The 1890 British Ultimatum was an ultimatum by the British government delivered on 11 January 1890 to Portugal. The ultimatum forced the retreat of Portuguese military forces from areas which had been claimed by Portugal on the basis of historical discovery and recent exploration, but which the United Kingdom claimed on the basis of effective occupation. Portugal had attempted to claim a large area of land between its colonies of Mozambique and Angola including most of present-day Zimbabwe and Zambia and a large part of Malawi, which had been included in Portugal's "Rose-coloured Map".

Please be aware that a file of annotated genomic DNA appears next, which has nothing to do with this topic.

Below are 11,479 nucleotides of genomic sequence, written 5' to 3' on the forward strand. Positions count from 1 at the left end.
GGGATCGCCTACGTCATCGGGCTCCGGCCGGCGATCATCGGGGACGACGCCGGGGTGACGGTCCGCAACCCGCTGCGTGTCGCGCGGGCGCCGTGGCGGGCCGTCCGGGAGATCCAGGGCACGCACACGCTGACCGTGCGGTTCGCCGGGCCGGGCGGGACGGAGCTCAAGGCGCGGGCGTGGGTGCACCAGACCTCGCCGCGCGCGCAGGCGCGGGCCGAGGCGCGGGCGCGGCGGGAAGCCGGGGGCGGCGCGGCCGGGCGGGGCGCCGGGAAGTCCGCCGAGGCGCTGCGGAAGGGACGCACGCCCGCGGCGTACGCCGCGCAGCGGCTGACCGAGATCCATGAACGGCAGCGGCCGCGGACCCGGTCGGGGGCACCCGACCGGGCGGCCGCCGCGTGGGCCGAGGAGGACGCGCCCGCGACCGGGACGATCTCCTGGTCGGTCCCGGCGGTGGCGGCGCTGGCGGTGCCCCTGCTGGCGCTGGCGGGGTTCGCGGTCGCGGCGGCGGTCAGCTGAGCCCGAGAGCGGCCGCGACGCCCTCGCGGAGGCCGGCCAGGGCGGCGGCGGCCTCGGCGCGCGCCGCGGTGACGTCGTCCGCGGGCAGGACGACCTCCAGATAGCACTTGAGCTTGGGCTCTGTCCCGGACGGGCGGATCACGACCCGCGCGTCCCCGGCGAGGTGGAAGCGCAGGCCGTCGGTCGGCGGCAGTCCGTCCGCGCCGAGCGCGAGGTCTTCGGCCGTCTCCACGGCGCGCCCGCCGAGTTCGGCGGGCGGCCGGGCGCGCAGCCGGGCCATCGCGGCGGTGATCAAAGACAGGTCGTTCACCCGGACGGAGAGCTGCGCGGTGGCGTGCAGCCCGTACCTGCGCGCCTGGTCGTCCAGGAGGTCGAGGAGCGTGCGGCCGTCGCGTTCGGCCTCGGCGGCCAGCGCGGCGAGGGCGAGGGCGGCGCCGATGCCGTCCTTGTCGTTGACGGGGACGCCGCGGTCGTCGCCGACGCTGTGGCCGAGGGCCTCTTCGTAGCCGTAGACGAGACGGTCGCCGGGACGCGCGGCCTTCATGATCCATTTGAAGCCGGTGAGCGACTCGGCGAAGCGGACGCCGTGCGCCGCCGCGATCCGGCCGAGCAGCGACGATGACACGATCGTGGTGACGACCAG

It has sometimes been claimed that the British government's objections arose because the Portuguese claims clashed with its aspirations to create a Cape to Cairo Railway, linking its colonies from the south of Africa to those in the north. This seems unlikely, as in 1890 Germany already controlled German East Africa, now Tanzania, and Sudan was independent under Muhammad Ahmad. Rather, the British government was pressed into taking action by Cecil Rhodes, whose British South Africa Company was founded in 1888 south of the Zambezi and the African Lakes Company and British missionaries to the north.